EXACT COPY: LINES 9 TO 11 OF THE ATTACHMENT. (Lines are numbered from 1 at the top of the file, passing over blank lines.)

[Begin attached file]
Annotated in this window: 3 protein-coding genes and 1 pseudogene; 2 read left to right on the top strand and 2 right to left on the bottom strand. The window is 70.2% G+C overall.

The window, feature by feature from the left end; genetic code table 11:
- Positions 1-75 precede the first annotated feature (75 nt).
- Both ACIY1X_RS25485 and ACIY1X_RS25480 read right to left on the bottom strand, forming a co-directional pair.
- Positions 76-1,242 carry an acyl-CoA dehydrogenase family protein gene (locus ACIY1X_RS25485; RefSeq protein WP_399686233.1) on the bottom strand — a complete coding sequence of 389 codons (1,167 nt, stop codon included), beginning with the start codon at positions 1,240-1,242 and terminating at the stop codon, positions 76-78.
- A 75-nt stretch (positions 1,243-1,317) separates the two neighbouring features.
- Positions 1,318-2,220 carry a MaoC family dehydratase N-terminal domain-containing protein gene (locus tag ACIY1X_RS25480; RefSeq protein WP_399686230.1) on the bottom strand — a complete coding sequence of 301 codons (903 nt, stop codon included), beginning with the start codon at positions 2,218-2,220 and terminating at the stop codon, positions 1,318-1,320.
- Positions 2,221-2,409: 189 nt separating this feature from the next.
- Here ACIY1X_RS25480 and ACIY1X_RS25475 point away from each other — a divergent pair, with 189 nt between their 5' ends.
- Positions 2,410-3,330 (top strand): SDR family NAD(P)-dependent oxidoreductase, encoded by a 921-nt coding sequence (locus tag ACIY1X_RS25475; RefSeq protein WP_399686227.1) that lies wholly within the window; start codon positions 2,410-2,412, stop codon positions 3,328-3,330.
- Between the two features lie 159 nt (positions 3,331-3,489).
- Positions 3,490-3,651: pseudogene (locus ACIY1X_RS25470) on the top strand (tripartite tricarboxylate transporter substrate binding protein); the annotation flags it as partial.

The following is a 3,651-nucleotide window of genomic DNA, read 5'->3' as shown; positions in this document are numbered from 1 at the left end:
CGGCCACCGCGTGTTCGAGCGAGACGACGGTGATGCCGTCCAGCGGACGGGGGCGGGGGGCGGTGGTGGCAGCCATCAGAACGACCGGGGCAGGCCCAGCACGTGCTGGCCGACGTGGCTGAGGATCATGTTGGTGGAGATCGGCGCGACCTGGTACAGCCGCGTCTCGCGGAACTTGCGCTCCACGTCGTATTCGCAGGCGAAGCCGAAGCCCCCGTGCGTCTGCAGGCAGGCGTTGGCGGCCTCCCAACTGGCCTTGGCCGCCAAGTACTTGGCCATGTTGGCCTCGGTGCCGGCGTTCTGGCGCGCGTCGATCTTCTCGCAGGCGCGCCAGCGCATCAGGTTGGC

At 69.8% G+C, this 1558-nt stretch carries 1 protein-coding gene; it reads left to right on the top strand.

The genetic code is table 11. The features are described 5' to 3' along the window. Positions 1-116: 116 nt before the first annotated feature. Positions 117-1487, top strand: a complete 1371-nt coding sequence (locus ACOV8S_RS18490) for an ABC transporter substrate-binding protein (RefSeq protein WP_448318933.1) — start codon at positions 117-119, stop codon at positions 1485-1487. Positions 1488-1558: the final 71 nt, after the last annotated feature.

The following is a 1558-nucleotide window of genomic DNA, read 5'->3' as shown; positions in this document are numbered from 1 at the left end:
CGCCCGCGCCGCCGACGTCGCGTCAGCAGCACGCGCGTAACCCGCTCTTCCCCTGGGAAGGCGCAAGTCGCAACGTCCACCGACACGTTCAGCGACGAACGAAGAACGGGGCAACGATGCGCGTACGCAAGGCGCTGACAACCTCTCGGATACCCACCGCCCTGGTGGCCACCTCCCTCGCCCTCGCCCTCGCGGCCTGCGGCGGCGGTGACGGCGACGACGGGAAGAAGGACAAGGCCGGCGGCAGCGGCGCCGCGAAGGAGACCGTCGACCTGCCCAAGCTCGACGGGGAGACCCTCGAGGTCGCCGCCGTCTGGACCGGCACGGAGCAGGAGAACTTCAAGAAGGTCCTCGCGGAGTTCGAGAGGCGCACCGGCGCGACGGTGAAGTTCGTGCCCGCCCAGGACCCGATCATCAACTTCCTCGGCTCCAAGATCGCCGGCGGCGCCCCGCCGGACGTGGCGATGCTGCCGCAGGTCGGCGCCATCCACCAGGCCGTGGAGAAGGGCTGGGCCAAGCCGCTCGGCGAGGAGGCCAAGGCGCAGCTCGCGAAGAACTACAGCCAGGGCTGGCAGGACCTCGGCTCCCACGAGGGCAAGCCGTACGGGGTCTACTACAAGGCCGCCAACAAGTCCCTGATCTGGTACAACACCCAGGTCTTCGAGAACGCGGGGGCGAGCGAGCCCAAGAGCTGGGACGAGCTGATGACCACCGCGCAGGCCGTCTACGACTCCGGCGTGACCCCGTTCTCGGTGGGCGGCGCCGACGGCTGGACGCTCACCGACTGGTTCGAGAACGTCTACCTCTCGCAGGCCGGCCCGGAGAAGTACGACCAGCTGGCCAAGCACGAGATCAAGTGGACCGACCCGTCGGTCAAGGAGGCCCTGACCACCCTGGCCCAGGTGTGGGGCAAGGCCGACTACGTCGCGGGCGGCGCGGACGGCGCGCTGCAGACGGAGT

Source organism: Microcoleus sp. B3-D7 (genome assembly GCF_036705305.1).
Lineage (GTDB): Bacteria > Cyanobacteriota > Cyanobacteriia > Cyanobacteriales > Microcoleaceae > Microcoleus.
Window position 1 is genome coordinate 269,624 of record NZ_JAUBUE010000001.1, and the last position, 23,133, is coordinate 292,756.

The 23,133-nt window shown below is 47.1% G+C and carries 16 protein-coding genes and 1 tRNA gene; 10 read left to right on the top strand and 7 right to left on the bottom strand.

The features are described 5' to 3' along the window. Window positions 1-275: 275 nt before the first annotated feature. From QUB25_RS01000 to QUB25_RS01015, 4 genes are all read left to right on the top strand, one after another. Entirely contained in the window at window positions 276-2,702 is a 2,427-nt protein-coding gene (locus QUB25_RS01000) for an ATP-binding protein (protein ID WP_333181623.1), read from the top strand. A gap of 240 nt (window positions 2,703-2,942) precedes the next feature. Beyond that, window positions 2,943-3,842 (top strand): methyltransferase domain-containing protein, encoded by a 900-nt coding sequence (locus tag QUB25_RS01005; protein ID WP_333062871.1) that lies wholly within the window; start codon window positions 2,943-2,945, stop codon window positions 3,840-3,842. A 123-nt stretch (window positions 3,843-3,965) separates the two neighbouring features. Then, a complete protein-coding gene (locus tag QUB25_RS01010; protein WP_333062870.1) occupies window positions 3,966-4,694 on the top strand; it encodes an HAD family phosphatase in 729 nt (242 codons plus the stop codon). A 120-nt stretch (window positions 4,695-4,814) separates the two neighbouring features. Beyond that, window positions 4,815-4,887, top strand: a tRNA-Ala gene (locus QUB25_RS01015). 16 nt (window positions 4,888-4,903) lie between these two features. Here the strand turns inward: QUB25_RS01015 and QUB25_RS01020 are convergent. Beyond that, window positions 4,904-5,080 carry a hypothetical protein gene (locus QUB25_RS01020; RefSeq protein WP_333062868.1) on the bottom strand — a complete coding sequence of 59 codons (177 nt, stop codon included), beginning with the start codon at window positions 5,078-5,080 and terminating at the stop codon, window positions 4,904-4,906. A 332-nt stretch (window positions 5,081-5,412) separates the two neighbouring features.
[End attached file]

- Here ACIY1X_RS25480 and ACIY1X_RS25475 point away from each other — a divergent pair, with 189 nt between their 5' ends.
- Positions 2,410-3,330 (top strand): SDR family NAD(P)-dependent oxidoreductase, encoded by a 921-nt coding sequence (locus tag ACIY1X_RS25475; RefSeq protein WP_399686227.1) that lies wholly within the window; start codon positions 2,410-2,412, stop codon positions 3,328-3,330.
- Between the two features lie 159 nt (positions 3,331-3,489).